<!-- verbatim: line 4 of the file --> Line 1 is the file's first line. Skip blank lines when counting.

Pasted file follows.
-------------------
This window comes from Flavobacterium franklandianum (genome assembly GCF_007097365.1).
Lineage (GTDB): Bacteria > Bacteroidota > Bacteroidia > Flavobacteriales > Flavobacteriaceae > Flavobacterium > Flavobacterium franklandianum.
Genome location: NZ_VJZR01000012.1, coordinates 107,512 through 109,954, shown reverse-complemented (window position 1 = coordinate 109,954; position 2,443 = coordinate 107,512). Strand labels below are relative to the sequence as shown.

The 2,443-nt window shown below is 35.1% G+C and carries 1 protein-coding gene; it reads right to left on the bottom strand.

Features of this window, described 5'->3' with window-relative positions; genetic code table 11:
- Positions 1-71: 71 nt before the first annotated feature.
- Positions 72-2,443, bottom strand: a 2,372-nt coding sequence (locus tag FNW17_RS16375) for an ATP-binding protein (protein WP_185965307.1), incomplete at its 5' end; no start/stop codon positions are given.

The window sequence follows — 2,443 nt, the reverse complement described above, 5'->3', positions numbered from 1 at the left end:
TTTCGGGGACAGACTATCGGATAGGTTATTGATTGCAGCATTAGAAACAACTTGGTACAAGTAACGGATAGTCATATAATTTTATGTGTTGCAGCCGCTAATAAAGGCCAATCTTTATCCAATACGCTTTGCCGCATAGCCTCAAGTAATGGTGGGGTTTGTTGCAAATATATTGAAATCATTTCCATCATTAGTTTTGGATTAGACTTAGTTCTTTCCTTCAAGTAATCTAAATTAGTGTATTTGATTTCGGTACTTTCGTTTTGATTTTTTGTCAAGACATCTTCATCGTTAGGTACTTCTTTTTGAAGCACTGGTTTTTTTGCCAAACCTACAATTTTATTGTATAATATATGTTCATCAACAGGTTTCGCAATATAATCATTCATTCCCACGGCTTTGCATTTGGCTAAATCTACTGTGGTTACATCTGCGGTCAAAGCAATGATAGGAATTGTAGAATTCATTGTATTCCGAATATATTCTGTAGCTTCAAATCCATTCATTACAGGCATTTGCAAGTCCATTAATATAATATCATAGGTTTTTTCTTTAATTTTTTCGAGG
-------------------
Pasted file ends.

The 2,443-nt window shown below is 35.1% G+C and carries 1 protein-coding gene; it reads right to left on the bottom strand.